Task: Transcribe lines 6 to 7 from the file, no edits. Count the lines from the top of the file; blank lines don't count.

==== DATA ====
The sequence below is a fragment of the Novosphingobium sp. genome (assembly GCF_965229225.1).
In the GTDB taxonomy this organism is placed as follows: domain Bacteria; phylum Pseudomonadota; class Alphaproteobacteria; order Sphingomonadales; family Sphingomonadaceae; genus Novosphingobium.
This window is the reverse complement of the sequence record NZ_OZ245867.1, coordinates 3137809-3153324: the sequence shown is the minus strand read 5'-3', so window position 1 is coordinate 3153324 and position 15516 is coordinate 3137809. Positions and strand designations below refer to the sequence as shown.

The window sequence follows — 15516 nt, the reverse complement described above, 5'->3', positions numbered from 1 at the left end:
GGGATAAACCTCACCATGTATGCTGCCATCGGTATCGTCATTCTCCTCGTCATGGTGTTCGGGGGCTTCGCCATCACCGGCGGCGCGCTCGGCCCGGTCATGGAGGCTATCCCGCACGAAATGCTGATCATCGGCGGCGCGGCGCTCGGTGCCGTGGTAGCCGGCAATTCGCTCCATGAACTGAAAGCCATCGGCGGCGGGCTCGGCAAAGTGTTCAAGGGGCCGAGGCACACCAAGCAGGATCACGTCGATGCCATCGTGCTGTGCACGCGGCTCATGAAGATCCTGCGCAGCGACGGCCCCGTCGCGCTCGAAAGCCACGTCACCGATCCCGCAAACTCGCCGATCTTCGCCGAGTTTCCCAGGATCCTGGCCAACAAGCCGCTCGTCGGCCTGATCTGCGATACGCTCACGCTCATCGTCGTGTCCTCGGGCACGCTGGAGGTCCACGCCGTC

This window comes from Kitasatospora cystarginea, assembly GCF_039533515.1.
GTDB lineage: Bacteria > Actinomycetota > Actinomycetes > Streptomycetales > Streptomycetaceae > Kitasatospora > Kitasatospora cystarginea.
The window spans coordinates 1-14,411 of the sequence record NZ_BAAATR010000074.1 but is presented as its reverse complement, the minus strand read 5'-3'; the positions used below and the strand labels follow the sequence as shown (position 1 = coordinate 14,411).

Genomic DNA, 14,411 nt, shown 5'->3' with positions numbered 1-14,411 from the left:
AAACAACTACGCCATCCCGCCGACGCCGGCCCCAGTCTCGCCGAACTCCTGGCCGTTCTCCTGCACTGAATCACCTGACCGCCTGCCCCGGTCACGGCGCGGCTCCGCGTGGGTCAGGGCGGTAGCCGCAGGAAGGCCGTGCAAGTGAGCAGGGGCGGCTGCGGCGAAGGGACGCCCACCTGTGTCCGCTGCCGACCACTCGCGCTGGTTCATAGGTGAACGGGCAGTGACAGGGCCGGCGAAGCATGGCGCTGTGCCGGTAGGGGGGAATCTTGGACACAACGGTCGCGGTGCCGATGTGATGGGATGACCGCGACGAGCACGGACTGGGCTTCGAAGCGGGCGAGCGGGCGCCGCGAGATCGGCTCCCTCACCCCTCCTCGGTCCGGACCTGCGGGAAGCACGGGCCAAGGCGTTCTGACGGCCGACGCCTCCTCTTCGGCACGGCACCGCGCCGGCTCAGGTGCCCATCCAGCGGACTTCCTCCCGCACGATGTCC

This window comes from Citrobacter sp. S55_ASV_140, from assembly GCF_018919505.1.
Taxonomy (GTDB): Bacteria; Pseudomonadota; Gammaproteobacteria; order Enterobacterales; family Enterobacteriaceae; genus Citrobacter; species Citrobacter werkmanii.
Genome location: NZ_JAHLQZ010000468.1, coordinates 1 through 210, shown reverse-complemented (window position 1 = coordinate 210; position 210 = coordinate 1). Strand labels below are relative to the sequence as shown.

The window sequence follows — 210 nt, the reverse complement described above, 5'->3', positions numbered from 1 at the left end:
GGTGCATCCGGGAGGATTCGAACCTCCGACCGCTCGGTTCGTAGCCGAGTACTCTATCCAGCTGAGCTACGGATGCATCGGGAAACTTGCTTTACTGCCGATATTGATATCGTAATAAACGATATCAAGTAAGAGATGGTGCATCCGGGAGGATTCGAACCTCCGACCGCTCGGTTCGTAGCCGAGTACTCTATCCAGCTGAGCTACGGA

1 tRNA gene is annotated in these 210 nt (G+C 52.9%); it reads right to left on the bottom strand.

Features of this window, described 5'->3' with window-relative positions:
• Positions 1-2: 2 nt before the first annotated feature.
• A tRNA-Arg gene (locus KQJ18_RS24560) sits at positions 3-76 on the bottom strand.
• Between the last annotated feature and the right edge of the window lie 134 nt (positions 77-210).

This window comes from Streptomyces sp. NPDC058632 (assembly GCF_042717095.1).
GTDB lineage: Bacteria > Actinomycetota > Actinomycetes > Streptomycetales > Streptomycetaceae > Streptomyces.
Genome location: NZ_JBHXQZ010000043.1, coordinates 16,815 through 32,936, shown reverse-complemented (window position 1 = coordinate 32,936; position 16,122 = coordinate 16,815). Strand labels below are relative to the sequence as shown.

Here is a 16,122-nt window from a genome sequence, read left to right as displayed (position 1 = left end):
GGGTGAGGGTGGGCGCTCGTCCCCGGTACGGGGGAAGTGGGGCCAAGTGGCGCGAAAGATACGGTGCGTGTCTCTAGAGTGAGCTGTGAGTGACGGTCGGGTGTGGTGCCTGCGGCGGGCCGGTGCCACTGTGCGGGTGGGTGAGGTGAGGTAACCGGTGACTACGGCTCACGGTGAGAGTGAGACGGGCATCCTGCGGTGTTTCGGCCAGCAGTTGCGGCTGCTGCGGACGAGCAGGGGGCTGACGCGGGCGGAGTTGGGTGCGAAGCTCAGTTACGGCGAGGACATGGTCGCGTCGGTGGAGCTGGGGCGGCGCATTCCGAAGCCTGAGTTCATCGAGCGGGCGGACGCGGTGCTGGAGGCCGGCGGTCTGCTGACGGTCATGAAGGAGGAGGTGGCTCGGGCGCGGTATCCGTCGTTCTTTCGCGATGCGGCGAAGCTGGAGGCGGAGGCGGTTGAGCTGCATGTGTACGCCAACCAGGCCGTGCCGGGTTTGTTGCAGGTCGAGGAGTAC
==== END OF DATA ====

This window comes from Kitasatospora cystarginea, assembly GCF_039533515.1.
GTDB lineage: Bacteria > Actinomycetota > Actinomycetes > Streptomycetales > Streptomycetaceae > Kitasatospora > Kitasatospora cystarginea.